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11 political myths and conspiracy theories that still persist

By Ed Hornick, CNN
STORY HIGHLIGHTS
  • CNN takes a look at 11 political conspiracies, myths and urban legends
  • Some say Trig Palin is not Sarah Palin's son
  • The debate over who killed JFK remains a popular topic to this day
RELATED TOPICS

Washington (CNN) -- Sex, lies and murder. Americans seem to love conspiracy theories and too-good-to-be-true rumors -- type "George W. Bush IQ" into Google and watch what you get -- especially when it comes to politics.

Did you know that George Washington wasn't the nation's first president? The Mob killed JFK. And, oh yeah, President Obama wasn't born in Hawaii.

All fun to talk about. And all wrong or at least without proof.

CNN takes a look at 11 political conspiracies, myths and urban legends and helps you tell fact from fiction.

1) The myth: George Washington wasn't the first U.S. president.

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The facts: Theorists say it was actually John Hanson, the president of the Continental Congress, who served as the nation's first president, not George Washington.

That claim is simply false.

The office of "President of the United States" was created under the Constitution in 1787, long after Hanson died.

2) The rumor: George W. Bush has the lowest IQ of all the presidents.

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The facts: A report by the Lovenstein Institute in 2001 found that George W. Bush had the lowest IQ of any president in the past 50 years. The report was discovered on the website lovenstein.org.

The problem? There is no Lovenstein Institute and no report.

Case solved.

3) The myth: Washington Redskins always predict the presidential winner.

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The facts: The claim is that, since 1936, the outcome of the Washington Redskins' last home game before the presidential election has predicted the outcome of who wins the White House.

The way it works: If the Redskins lose, the incumbent party loses; if they win, the incumbent wins.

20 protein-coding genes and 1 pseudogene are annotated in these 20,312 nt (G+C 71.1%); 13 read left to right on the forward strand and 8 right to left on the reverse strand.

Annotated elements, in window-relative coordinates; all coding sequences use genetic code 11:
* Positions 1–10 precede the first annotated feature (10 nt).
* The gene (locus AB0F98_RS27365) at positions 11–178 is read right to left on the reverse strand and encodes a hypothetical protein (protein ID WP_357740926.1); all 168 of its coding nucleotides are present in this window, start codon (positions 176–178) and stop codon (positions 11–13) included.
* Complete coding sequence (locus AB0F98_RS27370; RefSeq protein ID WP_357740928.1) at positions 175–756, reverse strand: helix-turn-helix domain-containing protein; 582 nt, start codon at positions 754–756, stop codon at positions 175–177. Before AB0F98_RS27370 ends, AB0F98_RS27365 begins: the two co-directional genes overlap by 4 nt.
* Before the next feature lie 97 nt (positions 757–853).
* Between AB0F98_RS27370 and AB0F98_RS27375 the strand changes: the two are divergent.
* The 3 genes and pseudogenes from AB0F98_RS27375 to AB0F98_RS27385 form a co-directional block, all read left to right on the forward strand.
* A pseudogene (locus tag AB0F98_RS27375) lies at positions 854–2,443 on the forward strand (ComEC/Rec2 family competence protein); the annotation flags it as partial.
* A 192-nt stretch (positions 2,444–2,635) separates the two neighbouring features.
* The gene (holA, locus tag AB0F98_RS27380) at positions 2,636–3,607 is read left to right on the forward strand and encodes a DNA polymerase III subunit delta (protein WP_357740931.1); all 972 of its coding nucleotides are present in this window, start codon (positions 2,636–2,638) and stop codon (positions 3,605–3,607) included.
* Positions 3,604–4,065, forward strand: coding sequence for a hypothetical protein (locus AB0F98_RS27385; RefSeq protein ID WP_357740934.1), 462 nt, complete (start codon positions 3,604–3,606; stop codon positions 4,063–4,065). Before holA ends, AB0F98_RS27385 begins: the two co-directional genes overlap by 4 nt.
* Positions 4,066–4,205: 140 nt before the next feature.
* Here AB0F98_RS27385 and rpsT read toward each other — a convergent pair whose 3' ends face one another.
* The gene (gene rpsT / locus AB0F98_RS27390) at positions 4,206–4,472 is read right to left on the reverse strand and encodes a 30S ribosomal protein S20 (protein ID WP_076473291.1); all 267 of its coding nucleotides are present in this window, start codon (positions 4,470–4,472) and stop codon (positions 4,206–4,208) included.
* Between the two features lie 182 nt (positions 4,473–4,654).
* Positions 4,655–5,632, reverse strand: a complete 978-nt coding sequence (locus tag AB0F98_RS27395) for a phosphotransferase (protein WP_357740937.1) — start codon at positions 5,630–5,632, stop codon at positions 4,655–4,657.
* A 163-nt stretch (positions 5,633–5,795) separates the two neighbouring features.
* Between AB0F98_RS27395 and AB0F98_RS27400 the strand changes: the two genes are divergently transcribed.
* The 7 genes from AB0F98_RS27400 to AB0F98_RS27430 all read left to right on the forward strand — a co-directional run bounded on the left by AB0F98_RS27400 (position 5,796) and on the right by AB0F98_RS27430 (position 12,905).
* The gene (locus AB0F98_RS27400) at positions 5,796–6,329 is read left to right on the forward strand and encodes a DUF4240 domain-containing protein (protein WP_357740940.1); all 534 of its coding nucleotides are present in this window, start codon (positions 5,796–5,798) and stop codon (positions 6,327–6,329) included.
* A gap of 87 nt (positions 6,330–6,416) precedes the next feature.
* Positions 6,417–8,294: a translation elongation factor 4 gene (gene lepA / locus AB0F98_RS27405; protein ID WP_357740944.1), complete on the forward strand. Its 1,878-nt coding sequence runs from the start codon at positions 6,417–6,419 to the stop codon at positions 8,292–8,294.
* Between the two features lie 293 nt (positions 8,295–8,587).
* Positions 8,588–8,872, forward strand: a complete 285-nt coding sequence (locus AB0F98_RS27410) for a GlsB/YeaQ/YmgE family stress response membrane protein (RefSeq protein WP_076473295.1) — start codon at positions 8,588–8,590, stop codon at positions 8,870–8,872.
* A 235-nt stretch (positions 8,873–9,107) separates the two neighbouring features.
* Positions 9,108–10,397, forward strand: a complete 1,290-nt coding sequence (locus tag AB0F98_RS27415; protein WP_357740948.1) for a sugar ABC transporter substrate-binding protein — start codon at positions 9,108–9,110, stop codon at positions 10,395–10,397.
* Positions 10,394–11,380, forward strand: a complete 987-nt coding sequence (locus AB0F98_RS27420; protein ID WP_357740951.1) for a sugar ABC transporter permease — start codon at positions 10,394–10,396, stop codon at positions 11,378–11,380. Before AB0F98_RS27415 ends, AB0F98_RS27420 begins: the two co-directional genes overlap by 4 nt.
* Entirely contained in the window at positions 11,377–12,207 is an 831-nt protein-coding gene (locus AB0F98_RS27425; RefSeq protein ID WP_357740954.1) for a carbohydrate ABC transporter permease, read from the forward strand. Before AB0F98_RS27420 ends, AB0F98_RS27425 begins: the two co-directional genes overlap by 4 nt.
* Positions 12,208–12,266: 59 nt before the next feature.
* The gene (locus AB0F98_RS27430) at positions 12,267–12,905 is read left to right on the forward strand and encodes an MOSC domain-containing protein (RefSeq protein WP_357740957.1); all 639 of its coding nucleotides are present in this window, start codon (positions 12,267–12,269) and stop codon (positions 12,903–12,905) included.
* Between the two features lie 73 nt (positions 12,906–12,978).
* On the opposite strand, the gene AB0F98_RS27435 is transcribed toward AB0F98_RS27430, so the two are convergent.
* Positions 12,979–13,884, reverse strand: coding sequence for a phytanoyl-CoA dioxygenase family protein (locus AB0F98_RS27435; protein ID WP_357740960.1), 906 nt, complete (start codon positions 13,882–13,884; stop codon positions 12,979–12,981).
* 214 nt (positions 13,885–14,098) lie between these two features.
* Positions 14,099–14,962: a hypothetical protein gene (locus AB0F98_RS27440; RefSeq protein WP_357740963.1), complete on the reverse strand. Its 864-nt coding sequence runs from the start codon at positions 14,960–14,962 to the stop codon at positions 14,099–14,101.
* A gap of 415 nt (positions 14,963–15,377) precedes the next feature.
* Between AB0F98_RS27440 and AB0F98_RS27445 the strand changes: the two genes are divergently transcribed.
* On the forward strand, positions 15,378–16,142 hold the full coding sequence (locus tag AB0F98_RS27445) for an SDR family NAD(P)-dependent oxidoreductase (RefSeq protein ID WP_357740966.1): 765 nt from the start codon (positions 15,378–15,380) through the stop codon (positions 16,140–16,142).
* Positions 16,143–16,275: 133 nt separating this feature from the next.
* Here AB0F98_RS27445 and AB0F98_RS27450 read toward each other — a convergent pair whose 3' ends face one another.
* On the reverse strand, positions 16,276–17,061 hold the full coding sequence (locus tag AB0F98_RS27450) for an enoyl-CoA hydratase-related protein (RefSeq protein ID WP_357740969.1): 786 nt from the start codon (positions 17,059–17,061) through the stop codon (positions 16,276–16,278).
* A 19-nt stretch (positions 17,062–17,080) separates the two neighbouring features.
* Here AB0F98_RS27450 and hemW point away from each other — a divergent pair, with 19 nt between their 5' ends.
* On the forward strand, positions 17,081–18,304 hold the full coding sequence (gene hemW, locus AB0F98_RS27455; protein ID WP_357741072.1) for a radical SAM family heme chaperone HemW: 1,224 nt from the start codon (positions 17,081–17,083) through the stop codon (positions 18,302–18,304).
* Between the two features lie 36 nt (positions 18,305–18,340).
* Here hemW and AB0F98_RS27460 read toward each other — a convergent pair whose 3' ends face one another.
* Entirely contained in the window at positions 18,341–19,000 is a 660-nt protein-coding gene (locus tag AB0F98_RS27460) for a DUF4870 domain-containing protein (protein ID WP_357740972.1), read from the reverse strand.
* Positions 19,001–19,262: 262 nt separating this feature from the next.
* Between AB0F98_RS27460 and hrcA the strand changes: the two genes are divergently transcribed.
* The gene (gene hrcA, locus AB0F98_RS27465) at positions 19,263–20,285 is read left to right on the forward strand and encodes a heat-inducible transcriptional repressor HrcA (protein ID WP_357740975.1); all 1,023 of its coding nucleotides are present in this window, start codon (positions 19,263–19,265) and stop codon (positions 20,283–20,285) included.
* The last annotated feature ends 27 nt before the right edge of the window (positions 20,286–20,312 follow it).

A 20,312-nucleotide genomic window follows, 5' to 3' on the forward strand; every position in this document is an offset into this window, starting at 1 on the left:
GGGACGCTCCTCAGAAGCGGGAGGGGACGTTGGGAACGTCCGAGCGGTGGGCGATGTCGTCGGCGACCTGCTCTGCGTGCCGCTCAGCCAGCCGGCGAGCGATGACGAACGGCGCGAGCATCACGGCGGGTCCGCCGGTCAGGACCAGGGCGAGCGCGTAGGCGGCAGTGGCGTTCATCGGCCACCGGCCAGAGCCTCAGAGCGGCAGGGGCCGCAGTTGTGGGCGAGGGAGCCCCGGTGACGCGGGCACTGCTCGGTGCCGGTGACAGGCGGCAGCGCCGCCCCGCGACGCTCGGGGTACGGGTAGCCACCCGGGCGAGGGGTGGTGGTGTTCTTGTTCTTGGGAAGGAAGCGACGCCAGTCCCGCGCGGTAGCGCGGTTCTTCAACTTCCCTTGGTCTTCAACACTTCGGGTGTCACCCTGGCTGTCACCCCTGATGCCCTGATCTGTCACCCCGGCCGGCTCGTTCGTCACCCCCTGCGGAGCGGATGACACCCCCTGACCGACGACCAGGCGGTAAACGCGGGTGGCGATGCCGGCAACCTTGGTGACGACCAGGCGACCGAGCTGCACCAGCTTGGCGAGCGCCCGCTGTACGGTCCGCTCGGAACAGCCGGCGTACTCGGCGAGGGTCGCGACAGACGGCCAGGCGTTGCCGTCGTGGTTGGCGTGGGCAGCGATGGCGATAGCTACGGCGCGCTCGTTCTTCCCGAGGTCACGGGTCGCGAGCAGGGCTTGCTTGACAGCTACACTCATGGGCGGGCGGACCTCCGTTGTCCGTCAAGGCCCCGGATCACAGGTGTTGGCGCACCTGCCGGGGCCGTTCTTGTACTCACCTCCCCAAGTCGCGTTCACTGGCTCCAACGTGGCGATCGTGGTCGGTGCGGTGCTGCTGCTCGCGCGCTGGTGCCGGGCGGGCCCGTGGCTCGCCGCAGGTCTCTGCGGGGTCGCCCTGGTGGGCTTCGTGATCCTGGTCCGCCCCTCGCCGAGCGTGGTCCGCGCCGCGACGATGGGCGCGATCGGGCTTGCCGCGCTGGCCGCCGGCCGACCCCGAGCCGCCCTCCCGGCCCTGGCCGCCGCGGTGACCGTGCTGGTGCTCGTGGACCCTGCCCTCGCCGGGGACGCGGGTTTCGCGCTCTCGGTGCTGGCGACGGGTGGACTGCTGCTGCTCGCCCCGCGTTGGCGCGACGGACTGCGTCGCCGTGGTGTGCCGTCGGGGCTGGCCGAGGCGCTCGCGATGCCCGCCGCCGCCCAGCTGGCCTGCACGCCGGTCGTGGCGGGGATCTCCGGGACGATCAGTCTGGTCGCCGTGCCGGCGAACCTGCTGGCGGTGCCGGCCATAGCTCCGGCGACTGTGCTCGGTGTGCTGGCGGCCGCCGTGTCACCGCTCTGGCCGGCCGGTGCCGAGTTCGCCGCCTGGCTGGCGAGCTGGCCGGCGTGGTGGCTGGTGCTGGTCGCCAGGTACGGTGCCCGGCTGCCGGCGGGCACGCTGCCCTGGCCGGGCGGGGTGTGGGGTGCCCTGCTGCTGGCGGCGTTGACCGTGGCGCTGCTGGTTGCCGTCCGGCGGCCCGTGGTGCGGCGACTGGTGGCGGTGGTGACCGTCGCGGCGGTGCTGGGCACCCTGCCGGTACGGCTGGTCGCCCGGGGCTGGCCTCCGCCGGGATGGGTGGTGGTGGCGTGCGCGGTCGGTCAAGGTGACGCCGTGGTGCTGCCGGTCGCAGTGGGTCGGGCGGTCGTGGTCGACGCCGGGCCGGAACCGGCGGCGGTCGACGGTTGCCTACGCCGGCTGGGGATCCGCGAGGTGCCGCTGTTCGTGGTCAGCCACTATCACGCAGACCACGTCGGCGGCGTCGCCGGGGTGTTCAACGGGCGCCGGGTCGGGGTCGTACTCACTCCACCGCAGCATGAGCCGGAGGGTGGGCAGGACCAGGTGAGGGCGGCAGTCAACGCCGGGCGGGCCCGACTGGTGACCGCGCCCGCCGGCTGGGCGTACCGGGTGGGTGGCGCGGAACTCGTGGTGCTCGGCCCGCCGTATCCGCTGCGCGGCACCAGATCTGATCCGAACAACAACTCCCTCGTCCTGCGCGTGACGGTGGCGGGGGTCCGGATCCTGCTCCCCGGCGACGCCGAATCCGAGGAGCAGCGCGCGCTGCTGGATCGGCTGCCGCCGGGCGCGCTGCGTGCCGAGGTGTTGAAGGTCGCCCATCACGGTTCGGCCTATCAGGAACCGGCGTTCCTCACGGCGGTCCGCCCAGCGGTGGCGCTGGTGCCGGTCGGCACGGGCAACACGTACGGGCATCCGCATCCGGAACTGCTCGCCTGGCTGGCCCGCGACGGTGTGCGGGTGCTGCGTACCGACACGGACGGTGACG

Although the circumstances have worked out for 17 elections in modern history, it is just another political superstition that pundits love to use -- or maybe to fill time.

In 2004, the Redskins lost to the Green Bay Packers 28-14 on October 31. Under the myth, incumbent President George W. Bush should have lost to Democratic Sen. John Kerry.

That was not the case. Kerry lost, too.

4) The myth: Sarah Palin didn't give birth to baby Trig.

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The facts: Soon after Alaska Gov. Sarah Palin was announced as Sen. John McCain's 2008 presidential running mate, rumors abounded that her newborn son, Trig, who was born with Down syndrome, was not hers.

The McCain campaign, along with Palin herself, shot down the rumor.

Conspiracy theorists, now called "Trig Truthers," point to photos taken in late March of that year in which Palin's stomach appears, they say, to be flat -- not the image of an expectant mother. But other photos show her with a round stomach.

Then there's the question of why Palin waited so long to seek medical attention after her water broke during a trip to Texas. Reports indicate that it took more than 15 hours for her to get to a hospital after flying back to Alaska.

Some claimed that the baby, born in April, might have been that of teenage daughter Bristol. But Bristol gave birth to her own child, Tripp, in December. Myth busted.

5) The theory: The government was behind the September 11 attacks.

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The facts: The September 11 terrorist attacks have become a lightning rod for conspiracy theorists who have offered alternative explanations to the horror of that day.

Some of the theories include that the U.S. government was behind the entire terror plot, including taking down the World Trade Center, in order to take the country to war in the Middle East; the Pentagon was not hit by a commercial plane but rather by a missile; and United Flight 93 did not crash after passengers stormed the cockpit, but an Air Force jet took it out.

Popular Mechanics magazine looked into the claims and was able to "debunk each of these assertions with hard evidence and a healthy dose of common sense."

6) The myth: Sen. John McCain had an illegitimate black child.

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The facts: There was an effort during the 2000 GOP presidential primaries to start a smear campaign against John McCain, who was running a tight race against George W. Bush in South Carolina, saying the Arizona senator had an illegitimate black child.

In an interview with NBC's "Today Show" last year, political operative Karl Rove, who was said to have been behind the story, shot down the claim. He said he had "nothing to do" with the rumor, adding that it came from "a professor at Bob Jones University" and not the Bush campaign.